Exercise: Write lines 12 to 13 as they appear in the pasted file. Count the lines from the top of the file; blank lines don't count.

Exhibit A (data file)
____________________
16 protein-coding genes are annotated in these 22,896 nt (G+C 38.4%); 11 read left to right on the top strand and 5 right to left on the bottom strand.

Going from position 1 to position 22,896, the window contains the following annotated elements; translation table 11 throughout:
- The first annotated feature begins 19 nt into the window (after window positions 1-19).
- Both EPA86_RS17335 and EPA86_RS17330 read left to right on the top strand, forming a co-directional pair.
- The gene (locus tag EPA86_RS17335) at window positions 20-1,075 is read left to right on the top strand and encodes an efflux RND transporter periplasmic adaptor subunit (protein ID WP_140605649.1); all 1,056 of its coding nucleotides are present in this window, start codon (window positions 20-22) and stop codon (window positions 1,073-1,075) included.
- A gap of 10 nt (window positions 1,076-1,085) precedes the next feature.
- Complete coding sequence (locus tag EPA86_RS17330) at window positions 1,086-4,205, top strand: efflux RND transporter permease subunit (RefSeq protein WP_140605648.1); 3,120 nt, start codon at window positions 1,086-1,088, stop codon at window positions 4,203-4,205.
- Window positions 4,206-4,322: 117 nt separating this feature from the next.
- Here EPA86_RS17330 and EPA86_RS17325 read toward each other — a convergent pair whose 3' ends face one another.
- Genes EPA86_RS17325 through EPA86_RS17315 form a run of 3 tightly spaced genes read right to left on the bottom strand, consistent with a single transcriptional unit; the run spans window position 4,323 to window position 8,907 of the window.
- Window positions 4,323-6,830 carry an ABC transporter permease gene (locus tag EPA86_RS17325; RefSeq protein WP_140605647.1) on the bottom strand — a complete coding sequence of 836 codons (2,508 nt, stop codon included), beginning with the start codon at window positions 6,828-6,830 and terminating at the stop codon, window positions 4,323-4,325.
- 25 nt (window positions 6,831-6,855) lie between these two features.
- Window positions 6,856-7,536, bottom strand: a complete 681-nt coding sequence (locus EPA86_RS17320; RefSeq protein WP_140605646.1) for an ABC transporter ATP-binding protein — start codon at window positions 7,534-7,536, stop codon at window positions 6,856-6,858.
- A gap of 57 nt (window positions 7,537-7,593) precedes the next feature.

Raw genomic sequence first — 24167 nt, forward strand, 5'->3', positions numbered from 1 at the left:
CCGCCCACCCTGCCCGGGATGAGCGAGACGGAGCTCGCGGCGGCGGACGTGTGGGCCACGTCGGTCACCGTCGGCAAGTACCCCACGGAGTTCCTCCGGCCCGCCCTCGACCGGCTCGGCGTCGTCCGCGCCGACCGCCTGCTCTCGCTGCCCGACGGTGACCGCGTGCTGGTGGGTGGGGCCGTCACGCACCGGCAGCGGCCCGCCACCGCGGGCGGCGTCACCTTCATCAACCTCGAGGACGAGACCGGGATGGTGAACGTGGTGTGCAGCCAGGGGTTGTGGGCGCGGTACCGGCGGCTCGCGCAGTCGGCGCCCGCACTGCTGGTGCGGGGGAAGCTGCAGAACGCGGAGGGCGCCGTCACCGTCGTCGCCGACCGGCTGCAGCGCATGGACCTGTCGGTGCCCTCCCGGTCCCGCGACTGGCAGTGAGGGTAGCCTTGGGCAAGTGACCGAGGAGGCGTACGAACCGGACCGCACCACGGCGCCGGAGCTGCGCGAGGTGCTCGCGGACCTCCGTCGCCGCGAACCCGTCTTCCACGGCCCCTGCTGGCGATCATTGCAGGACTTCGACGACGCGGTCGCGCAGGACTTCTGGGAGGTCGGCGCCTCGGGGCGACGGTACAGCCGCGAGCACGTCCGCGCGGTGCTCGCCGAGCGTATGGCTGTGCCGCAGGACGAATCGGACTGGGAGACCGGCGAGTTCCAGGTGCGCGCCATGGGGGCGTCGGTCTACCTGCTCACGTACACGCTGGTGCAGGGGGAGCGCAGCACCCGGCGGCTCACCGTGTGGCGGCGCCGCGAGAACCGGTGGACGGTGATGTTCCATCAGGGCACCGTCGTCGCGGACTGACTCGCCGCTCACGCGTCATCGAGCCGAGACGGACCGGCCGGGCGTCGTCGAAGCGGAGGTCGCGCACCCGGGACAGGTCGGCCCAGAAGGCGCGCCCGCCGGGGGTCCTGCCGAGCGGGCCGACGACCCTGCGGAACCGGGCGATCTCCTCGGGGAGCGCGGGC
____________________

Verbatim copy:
- 25 nt (window positions 6,831-6,855) lie between these two features.
- Window positions 6,856-7,536, bottom strand: a complete 681-nt coding sequence (locus EPA86_RS17320; RefSeq protein WP_140605646.1) for an ABC transporter ATP-binding protein — start codon at window positions 7,534-7,536, stop codon at window positions 6,856-6,858.